Is there a correlation between physical exertion and academic success? Many educators speculate that by limiting the number of exercise breaks for students during the school day, we hamper their potential in the classroom.
Have you ever said something to a fellow student at school or classroom teacher and right after you said it, you cringed or the other person became angry or flustered?
It is not unusual for a young child to use his or her fingers when calculating a math problem. This is a tactile method of learning.
It’s a New Year and a new semester, so what can you do as a parent to help your children experience greater academic success different in 2016 from 2015? Following are three important principles which you can apply in your home, thus in your children’s lives.
In my work with young people in their academics, often I find them lacking confidence, motivation, and hope. They also sometimes have no clear vision as to what their life is to be all about.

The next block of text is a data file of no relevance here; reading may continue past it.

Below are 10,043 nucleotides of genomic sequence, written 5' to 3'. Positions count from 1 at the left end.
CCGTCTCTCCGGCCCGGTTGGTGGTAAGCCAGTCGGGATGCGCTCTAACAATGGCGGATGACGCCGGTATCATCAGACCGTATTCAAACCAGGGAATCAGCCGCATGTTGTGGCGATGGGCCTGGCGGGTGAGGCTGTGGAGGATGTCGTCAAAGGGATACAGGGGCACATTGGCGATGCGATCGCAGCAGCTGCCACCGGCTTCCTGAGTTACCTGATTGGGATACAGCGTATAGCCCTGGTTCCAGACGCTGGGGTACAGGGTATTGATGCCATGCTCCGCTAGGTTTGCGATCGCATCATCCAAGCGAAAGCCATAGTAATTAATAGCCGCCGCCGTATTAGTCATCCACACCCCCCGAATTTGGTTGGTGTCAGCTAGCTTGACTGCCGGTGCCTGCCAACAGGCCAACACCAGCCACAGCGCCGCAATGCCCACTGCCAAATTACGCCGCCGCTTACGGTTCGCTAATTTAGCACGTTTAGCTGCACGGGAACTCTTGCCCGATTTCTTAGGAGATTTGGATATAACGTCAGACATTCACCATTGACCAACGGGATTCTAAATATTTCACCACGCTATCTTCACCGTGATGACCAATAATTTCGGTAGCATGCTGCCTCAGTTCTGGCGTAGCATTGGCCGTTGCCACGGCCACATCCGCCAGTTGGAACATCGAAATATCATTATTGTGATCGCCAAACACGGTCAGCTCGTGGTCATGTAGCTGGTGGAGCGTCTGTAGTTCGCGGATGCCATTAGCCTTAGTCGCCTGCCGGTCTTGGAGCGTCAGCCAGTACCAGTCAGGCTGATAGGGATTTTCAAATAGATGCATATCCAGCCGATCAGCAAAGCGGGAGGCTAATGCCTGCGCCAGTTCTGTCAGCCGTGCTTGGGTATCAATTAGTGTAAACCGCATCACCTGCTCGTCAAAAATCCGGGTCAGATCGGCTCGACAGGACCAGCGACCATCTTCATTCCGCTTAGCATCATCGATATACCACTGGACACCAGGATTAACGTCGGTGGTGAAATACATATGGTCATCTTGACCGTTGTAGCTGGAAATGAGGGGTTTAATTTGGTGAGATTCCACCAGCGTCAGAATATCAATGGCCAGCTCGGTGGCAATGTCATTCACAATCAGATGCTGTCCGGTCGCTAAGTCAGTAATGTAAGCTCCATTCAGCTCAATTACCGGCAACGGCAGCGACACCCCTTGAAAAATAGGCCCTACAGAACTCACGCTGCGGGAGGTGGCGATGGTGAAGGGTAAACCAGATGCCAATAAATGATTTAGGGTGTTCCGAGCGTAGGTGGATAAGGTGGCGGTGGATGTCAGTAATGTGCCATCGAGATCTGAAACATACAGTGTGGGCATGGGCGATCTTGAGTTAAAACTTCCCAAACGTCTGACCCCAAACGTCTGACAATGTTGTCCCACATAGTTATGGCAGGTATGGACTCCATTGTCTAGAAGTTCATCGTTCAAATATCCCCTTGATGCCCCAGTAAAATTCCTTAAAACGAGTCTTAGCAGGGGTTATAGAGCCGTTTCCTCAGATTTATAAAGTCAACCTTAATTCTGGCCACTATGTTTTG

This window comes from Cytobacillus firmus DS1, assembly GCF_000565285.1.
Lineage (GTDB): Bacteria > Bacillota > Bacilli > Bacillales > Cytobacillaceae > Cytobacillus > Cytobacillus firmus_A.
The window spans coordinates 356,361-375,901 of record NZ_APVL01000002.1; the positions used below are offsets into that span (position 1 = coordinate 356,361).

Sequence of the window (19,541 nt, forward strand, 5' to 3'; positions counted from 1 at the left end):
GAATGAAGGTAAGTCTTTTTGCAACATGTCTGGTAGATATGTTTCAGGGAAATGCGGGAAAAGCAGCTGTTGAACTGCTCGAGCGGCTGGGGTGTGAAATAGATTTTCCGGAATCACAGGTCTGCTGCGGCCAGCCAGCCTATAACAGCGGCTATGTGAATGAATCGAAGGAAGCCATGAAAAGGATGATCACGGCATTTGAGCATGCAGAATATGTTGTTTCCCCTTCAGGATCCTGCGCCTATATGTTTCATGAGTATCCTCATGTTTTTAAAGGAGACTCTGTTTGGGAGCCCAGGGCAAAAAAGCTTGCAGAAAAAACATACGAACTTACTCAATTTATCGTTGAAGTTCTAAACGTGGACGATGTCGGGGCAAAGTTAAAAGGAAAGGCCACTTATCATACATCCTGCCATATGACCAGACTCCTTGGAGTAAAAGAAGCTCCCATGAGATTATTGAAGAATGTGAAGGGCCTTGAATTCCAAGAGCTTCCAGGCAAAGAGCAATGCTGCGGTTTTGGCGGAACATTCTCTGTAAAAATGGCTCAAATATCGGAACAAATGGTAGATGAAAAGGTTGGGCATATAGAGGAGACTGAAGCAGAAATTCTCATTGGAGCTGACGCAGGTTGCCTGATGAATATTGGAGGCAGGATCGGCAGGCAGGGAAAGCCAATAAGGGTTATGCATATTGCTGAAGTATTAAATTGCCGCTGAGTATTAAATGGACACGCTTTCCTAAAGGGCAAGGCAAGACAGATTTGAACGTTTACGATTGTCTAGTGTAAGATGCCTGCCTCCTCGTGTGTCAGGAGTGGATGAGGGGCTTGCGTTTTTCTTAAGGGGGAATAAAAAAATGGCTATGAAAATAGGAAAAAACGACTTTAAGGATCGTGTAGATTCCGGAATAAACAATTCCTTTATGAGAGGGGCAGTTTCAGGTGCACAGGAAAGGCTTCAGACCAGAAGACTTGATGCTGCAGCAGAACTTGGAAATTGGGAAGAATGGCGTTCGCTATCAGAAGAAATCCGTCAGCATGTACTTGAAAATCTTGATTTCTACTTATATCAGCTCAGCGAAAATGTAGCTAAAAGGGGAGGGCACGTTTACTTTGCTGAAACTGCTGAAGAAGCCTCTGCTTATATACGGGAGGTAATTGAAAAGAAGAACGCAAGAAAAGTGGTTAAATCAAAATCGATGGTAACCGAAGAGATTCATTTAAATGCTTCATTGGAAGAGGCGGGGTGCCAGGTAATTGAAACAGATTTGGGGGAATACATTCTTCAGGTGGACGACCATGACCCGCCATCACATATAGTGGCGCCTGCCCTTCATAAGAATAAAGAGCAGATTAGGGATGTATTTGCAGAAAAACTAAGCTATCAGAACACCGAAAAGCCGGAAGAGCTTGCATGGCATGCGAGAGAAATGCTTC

As a student have you ever wonder what your IQ score is or wished it were higher?
MAKE EDUCATION A PRIORITY IN YOUR HOME
It is important for a child’s success academically that his/her parents insist that academics come before any other extracurricular activities.
As the new school year begins, it is a good time to recognize those who have dedicated and committed themselves to the education of students.
So, you’re a rising 9th grader, your first year of high school! As you begin your high school career, you will adjust to a new building, attend school as the youngest, meet lots of new people, acclimate to the expectations of high school teachers, have an array of clubs and activities in which to participate and make LOTS of new friends! How exciting!